Based on the time points addressed, the abovedescribed stages of the entire broiler lifespan plainly documented the evolution of microbial communities as a continuous process in which new taxa replaced others after outdoor access, when grass and other environmental sources were introduced in the diet. Consequently, we could hypothesize that the higher diversity in microbial community and the expansion of other taxa associated with a healthy gut could reduce the likelihood of olonization by H. pullorum. Interestingly, one month after outdoor pasture, new phyla emerged including Deferribacteres, and, at species level, we highlighted the occurence of Mucispirillium schaedleri (0% and 1.34% in Indoor and Outdoor, respectively) This observation is in line with other studies describing the microbial community of free-range chickens. This bacterium is known to have a mucus associated niche in the gut and, thus, it can be considered a marker for health of the surface mucus layer in distal intestinal tract (Ocejo et al., 2019). M. schaedleri has also been reported to promote health in the immunocompetent host and protect from Salmonella Typhimurium-induced colitis in mice by interfering with the expression of the pathogen's invasion mechanism, thus having a potential for therapeutic application against human Salmonella infection (Herp et al., 2021).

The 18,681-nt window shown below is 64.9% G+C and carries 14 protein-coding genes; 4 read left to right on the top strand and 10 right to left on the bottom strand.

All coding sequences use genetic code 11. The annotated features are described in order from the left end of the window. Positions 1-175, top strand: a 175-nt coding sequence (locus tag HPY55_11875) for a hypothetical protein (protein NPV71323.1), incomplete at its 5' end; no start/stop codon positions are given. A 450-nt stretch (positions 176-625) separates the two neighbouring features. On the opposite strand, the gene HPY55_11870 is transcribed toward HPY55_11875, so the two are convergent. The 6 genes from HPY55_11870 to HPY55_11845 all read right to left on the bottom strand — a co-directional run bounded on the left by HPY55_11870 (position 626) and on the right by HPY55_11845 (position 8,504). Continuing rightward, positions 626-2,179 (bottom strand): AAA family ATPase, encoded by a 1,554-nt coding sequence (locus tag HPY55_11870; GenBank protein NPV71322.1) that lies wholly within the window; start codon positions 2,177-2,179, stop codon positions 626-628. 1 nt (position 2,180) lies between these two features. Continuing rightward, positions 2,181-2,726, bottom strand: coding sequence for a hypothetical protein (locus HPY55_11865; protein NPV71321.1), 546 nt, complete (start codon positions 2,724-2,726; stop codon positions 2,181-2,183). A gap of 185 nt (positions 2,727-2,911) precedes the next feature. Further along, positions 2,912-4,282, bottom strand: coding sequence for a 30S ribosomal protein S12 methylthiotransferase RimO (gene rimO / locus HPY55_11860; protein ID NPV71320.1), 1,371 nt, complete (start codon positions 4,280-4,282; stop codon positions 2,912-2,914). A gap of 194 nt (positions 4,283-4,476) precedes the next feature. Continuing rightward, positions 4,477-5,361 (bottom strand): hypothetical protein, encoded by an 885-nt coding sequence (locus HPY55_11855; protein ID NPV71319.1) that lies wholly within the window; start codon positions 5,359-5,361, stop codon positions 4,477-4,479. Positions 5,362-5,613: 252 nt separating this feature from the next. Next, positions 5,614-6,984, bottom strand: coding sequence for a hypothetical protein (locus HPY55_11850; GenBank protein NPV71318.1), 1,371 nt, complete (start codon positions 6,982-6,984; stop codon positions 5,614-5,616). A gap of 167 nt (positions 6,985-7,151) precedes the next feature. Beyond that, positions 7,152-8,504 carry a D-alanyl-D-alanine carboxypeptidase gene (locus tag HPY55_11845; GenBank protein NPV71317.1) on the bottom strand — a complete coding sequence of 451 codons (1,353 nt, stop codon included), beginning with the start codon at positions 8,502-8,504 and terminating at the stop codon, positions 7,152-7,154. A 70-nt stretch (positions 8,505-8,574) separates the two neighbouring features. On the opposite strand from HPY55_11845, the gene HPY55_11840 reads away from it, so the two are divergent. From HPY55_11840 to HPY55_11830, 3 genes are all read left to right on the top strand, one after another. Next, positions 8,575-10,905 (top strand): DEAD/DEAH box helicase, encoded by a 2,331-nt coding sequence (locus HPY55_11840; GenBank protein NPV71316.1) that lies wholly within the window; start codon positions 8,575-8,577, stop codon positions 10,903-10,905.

Outdoor chicken group also showed a significant increase of Oscillospira, a genus considered a candidate for the next generation probiotics with great potential for health applications. Oscillospira plays an important role in the gut microbiota and its abundance is closely related to host health. In poultry farming, external interventions with probiotics and polyphenols, significantly influenced the abundance of Oscillospira in the gut, improving broilers weight gain and enhancing their gut health status. Furthermore, the abundance of Oscillospira significantly reduced the horizontal transmission of pathogenic E. coli, alleviated the severity of the infection in neonatal broiler chicken, and prevented Clostridium diffcile-associated infectious disease (CDAD) in humans, of which poultry represents a possible reservoir (Borrelli et al., 2017; Yang et al., 2021).
Chicken gut microbiota is known to play a crucial role in preserving host health and our study suggests that production system, and in particular, alternative production systems with outdoor access can be considered relevant factors for the establishment of a healthy gut microbiota. In particular, both Mucispirillium schaedleri and Oscillospira are recognized to exhibit beneficial microbial traits and might represent interesting gut bacterial markers for host health. These bacteria also might regulate the susceptibility to infectious diseases such as Helicobacter pullorum infection, mainly through competitive exclusion and thus preventing colonization. A healthy chicken gut microbiota may have therefore a strong influence both on host health, productivity and consequently for consumer health.
Article made possible through the contribution of Luca Borrelli, Lorena Varriale, Lorena Coretti, Antonino Pace, Tamara Pasqualina Russo, Antonio Santaniello, Luigi Gavazzi, Alessandro Fioretti, and Ludovico Dipineto